This past week – I heard and read story after story about the incredible stress of getting together with extended family for the Thanksgiving holiday. Apparently the American people delight in serving up a side of messy dysfunction alongside their turkey and pumpkin pie!
This is such a pathetically sad commentary on our society and the health of our relationships.
But wow – do I remember those days! I come from a seriously dysfunctional family of origin. My family of origin put the dys- in dysfunctional!
I dreaded holiday gatherings with my family of origin for decades. Attending those gatherings was truly wretchedly awful.
I only attended those gatherings because I thought I had to go. Guilt and obligation and more guilt made me go. There was no joy in it. I hated every minute of it. (I have had root canals I liked more than our family gatherings.)
Until I realized – I didn’t need to go. Seriously – I did NOT need to go. I was an adult and had been for decades. I could choose with whom I celebrated the holidays. I could and should be choosing the people I with whom wanted/needed to be spending time.
Seriously – if getting together with people makes you miserable and upset – why on earth are you still doing it? (Perhaps this is what the radio people should have been pondering . . . )
I stopped going to these festivals of dread several years ago. I reclaimed the joy in my holiday celebrations.
Now I look forward to days like Thanksgiving and Christmas because I am spending them with people with whom I have healthy – loving relationships. Now I can be relaxed and myself – rather than on guard. Because I am accepted and loved for who I am. Things I didn’t always have.
But even now – the McFarland/Markward gatherings are less than picture perfect. Because – quite simply – we still bring our human humanness with us to our family gatherings . . .
And in spite of what others may be putting out there on social media – I firmly believe that absolutely – positively none of us are going to be able to achieve a Thanksgiving/Christmas/4th of July/Arbor Day gathering worthy of a Norman Rockwell painting. Norman Rockwell paintings are fun and sometimes funny. Other times they are lovely – but they aren’t always terribly realistic.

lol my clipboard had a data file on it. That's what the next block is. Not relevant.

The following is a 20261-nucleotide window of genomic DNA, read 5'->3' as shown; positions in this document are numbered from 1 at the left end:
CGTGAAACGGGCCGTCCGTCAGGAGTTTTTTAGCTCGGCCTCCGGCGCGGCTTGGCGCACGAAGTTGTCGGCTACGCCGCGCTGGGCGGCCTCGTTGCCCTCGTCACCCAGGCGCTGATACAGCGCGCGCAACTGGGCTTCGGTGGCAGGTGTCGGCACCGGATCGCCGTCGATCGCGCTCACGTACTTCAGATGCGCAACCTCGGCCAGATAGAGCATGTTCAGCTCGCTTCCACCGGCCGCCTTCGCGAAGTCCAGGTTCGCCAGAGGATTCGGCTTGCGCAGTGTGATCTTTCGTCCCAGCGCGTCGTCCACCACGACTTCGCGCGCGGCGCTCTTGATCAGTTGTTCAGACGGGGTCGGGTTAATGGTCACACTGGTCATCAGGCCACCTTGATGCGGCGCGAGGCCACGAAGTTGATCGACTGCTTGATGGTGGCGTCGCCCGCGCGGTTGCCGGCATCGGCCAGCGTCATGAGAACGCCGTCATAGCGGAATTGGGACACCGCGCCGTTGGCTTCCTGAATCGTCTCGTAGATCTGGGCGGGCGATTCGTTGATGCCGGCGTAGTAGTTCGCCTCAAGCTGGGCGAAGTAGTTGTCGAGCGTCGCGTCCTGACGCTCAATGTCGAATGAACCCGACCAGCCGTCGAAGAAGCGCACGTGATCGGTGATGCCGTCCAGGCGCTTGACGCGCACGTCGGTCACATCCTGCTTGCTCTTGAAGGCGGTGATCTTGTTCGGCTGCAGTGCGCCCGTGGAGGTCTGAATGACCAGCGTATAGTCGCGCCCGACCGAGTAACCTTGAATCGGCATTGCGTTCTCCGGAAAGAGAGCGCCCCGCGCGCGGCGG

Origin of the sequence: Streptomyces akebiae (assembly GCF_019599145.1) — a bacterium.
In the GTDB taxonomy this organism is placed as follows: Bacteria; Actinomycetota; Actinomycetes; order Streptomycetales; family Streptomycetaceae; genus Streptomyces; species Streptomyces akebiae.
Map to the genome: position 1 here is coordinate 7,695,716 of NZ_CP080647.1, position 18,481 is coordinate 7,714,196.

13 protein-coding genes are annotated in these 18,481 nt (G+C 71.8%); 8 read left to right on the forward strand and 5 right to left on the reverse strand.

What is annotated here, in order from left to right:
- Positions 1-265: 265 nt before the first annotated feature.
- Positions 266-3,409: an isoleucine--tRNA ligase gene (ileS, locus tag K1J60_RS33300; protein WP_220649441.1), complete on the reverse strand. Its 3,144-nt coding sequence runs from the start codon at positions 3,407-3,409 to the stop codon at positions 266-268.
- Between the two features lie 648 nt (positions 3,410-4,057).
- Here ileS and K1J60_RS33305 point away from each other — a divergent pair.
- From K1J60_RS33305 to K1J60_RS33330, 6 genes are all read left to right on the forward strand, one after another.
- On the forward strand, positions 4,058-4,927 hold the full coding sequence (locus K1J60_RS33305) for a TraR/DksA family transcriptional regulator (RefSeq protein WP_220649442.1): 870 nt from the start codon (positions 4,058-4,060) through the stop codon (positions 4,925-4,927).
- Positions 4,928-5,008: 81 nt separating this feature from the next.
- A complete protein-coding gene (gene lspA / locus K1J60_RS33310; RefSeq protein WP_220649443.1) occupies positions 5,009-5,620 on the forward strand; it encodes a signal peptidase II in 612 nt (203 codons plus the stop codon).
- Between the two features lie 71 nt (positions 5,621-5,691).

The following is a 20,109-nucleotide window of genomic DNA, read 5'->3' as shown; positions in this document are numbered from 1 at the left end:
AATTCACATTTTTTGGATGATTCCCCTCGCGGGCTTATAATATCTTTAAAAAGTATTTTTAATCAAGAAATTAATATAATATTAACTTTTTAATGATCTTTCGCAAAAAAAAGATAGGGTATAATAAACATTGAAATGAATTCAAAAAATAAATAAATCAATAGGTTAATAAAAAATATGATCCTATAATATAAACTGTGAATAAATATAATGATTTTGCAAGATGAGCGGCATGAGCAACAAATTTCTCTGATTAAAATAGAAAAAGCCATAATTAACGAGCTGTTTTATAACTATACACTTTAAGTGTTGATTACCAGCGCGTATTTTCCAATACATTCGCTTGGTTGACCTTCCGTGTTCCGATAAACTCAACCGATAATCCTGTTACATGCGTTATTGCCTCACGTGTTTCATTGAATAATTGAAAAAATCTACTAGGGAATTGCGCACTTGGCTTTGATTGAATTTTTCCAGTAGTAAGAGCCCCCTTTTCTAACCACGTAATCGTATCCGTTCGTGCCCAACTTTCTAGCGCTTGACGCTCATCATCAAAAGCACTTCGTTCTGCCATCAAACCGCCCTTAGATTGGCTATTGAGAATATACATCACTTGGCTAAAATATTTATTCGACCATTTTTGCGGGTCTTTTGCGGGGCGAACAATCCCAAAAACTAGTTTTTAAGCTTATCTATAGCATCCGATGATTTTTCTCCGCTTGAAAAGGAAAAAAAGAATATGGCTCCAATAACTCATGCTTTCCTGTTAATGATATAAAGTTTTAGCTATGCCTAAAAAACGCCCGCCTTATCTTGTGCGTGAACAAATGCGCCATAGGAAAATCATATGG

Personally – I tend to think that my life looks more like a Pablo Picasso . . . Or perhaps even a Marc Chagall . . . (I love – love – love his work! And who doesn’t like a great floating chicken?!?)
Because the sassy – stubborn orange kitten is always going to jump up onto the kitchen counter and help himself to some yummy pecan pie. (Why – yes our sweet Craig did eat some of Mimi’s pie this year. . . And boy did he think it was tasty!)
Or Crazy Aunt Kerri is going to be simply aghast to learn that the children these days don’t have to memorize the periodic table in chemistry. She thinks this is why kids today are so dim-witted. (Yes – that was me!) She and Uncle Jason are going to assert memorization is good for the brain and the children are going to assert memorization is both stupid and pointless because they will ALWAYS have phones in their hands and “be able to look it up.”
Or your youngest child will take you seriously when you joke he can enroll at the elementary school where his Auntie is principal for the month of December! Will was truly crushed to learn he could NOT stay in Richmond for an entire month to attend 3rd grade at Auntie’s school . . .
Or in joking with my father-in-law who was complaining about being cold. And when we all looked at him – we noted he was wearing shorts . . . in late November . . . in central Indiana. My sister-in-law declared – “Dad – PUT ON PANTS!” It was hilariously funny (if you were there. . . )
But that is what I have come to treasure about Thanksgiving and life with family. It is the messiness – the humanness of it all. I treasure the realness. That is where the joy is for me.
The joy is Will running triumphantly into our bedroom at 5:30 AM on Thanksgiving morning to share the joyous news that he had lost a tooth! (We are all up and getting ready to drive to my in-laws in Richmond for the day.) The joy is in Uncle John taking a nap in his favorite chair. And Craig stealing pecan pie. And Mimi and Uncle Jason sparring over politics in the kitchen over the dishes. And my father-in-law finally wearing pants! And knitting while watching the birds have their Thanksgiving dinner at the birdfeeders in my in-laws’ backyard.
The joy is in our human humanness and in the way we can just laugh and talk and hang out and relax be ourselves with one another. The joy is in the realness of it all.
And in accepting one another for who we are. And in being thankful for these people we get to share the journey with . . . . And celebrating this. I prefer the messes and the goofiness and the realness.
I give thanks my Pablo Picasso life . . .
What about you?